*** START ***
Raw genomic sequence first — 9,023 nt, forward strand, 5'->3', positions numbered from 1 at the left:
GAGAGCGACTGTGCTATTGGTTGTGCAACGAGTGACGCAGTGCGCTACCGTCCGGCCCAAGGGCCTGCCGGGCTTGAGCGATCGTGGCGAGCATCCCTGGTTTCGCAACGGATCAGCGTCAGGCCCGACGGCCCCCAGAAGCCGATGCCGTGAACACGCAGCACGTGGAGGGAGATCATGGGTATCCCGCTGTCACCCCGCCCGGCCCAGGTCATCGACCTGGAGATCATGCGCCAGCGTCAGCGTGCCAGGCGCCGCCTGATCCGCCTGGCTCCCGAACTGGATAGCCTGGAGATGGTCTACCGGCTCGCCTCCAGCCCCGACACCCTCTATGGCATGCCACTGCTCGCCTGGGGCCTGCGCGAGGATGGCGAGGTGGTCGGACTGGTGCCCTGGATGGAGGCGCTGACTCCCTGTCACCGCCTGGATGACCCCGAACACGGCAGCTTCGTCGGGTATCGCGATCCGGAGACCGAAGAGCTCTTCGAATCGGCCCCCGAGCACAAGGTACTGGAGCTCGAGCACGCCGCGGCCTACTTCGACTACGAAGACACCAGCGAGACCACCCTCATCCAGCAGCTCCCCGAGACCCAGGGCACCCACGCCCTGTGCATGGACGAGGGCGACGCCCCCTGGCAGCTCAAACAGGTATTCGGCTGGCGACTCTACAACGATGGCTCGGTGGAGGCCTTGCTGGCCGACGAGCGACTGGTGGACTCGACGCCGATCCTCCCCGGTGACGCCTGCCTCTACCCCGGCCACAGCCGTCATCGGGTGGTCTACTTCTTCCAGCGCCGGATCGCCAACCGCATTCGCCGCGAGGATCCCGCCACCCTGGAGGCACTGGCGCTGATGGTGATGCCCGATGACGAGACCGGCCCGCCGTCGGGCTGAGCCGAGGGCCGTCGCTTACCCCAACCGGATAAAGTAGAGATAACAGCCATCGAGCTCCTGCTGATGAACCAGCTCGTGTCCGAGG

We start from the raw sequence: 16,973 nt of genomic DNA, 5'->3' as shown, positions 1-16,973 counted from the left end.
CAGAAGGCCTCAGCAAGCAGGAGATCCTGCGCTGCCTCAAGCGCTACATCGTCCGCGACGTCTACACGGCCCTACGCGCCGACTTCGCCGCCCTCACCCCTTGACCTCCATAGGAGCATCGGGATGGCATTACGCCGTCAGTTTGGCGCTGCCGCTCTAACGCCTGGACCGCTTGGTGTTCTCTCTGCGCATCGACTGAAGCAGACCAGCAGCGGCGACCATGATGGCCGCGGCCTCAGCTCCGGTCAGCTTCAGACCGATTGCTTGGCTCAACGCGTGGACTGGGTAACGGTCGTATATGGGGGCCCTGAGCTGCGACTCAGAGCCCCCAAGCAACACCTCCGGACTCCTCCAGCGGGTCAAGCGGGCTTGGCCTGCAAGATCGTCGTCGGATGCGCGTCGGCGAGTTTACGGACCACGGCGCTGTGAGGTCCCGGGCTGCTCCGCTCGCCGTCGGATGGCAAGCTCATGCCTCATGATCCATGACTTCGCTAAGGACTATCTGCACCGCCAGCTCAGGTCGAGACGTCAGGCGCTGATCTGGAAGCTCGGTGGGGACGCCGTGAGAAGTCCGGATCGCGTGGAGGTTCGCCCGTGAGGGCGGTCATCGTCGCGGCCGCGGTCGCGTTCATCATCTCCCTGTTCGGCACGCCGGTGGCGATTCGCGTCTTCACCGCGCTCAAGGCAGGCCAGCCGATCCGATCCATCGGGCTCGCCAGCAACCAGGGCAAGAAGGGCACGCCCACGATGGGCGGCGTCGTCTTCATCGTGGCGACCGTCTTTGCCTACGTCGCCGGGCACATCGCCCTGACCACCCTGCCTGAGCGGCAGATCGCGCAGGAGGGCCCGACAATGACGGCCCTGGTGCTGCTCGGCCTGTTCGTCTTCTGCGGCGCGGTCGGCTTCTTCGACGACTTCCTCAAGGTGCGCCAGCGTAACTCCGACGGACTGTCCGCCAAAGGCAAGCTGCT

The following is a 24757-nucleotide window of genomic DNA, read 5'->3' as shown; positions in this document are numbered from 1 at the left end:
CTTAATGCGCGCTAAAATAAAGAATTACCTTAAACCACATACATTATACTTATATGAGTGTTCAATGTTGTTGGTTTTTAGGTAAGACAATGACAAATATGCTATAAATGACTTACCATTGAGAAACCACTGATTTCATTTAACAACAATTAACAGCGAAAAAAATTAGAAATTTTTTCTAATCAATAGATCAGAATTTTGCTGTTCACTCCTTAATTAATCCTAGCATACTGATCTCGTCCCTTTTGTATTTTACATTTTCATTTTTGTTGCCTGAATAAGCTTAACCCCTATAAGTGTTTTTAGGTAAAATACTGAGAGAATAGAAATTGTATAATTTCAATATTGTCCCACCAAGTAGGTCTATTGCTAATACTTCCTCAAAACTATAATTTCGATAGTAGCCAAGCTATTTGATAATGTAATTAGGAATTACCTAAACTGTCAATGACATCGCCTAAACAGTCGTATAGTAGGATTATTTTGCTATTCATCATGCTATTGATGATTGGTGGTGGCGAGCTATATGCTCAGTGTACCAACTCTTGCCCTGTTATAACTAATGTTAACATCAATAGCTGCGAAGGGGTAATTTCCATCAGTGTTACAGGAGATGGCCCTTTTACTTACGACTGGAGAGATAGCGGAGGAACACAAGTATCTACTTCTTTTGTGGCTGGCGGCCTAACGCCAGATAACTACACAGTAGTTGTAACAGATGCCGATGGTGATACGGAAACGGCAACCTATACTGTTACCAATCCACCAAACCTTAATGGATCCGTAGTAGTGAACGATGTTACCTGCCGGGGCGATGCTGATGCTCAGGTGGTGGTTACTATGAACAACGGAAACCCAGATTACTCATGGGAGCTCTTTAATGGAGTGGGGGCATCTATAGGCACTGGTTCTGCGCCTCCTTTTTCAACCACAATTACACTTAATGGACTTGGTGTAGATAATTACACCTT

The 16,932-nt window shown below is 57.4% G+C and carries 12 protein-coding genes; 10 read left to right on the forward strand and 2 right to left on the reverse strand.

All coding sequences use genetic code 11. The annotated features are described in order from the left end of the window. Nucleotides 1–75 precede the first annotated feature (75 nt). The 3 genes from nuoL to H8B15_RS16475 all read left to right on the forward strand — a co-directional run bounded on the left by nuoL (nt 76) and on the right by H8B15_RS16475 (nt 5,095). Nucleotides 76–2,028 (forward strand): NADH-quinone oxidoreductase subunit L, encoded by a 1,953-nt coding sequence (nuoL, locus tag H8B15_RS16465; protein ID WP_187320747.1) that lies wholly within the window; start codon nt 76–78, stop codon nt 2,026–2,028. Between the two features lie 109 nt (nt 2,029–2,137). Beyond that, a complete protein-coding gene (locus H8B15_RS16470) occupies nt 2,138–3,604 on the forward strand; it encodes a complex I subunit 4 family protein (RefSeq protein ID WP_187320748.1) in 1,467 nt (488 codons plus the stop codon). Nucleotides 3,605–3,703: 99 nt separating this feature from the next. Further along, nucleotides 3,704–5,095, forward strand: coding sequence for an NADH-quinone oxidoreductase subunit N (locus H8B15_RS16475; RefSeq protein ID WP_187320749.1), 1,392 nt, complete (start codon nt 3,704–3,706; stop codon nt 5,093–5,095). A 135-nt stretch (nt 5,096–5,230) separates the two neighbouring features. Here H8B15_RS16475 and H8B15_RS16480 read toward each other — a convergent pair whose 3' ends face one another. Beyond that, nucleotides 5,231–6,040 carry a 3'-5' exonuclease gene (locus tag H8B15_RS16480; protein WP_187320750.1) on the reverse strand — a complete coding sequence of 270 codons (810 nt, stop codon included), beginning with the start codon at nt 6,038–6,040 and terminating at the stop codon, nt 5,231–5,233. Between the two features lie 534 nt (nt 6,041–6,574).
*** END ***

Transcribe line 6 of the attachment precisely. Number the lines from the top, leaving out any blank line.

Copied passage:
CTTAATGCGCGCTAAAATAAAGAATTACCTTAAACCACATACATTATACTTATATGAGTGTTCAATGTTGTTGGTTTTTAGGTAAGACAATGACAAATATGCTATAAATGACTTACCATTGAGAAACCACTGATTTCATTTAACAACAATTAACAGCGAAAAAAATTAGAAATTTTTTCTAATCAATAGATCAGAATTTTGCTGTTCACTCCTTAATTAATCCTAGCATACTGATCTCGTCCCTTTTGTATTTTACATTTTCATTTTTGTTGCCTGAATAAGCTTAACCCCTATAAGTGTTTTTAGGTAAAATACTGAGAGAATAGAAATTGTATAATTTCAATATTGTCCCACCAAGTAGGTCTATTGCTAATACTTCCTCAAAACTATAATTTCGATAGTAGCCAAGCTATTTGATAATGTAATTAGGAATTACCTAAACTGTCAATGACATCGCCTAAACAGTCGTATAGTAGGATTATTTTGCTATTCATCATGCTATTGATGATTGGTGGTGGCGAGCTATATGCTCAGTGTACCAACTCTTGCCCTGTTATAACTAATGTTAACATCAATAGCTGCGAAGGGGTAATTTCCATCAGTGTTACAGGAGATGGCCCTTTTACTTACGACTGGAGAGATAGCGGAGGAACACAAGTATCTACTTCTTTTGTGGCTGGCGGCCTAACGCCAGATAACTACACAGTAGTTGTAACAGATGCCGATGGTGATACGGAAACGGCAACCTATACTGTTACCAATCCACCAAACCTTAATGGATCCGTAGTAGTGAACGATGTTACCTGCCGGGGCGATGCTGATGCTCAGGTGGTGGTTACTATGAACAACGGAAACCCAGATTACTCATGGGAGCTCTTTAATGGAGTGGGGGCATCTATAGGCACTGGTTCTGCGCCTCCTTTTTCAACCACAATTACACTTAATGGACTTGGTGTAGATAATTACACCTT